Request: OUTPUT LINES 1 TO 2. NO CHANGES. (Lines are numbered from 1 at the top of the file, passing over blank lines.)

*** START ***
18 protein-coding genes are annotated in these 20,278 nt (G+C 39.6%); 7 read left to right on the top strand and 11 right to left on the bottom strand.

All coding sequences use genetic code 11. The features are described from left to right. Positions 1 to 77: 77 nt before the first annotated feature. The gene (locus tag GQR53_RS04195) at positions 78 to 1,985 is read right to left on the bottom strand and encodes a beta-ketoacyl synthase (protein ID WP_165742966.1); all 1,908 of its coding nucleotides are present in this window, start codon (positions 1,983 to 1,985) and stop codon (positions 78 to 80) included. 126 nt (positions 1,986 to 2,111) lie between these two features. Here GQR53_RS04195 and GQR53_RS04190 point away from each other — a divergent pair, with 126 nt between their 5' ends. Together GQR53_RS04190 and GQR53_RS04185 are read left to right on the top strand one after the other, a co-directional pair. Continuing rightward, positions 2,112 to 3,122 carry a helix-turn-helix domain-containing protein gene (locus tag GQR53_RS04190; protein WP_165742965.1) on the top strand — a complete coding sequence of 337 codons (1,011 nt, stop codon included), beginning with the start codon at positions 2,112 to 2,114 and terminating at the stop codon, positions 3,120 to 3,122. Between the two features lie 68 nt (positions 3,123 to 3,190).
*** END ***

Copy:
18 protein-coding genes are annotated in these 20,278 nt (G+C 39.6%); 7 read left to right on the top strand and 11 right to left on the bottom strand.

All coding sequences use genetic code 11. The features are described from left to right. Positions 1 to 77: 77 nt before the first annotated feature. The gene (locus tag GQR53_RS04195) at positions 78 to 1,985 is read right to left on the bottom strand and encodes a beta-ketoacyl synthase (protein ID WP_165742966.1); all 1,908 of its coding nucleotides are present in this window, start codon (positions 1,983 to 1,985) and stop codon (positions 78 to 80) included. 126 nt (positions 1,986 to 2,111) lie between these two features. Here GQR53_RS04195 and GQR53_RS04190 point away from each other — a divergent pair, with 126 nt between their 5' ends. Together GQR53_RS04190 and GQR53_RS04185 are read left to right on the top strand one after the other, a co-directional pair. Continuing rightward, positions 2,112 to 3,122 carry a helix-turn-helix domain-containing protein gene (locus tag GQR53_RS04190; protein WP_165742965.1) on the top strand — a complete coding sequence of 337 codons (1,011 nt, stop codon included), beginning with the start codon at positions 2,112 to 2,114 and terminating at the stop codon, positions 3,120 to 3,122. Between the two features lie 68 nt (positions 3,123 to 3,190).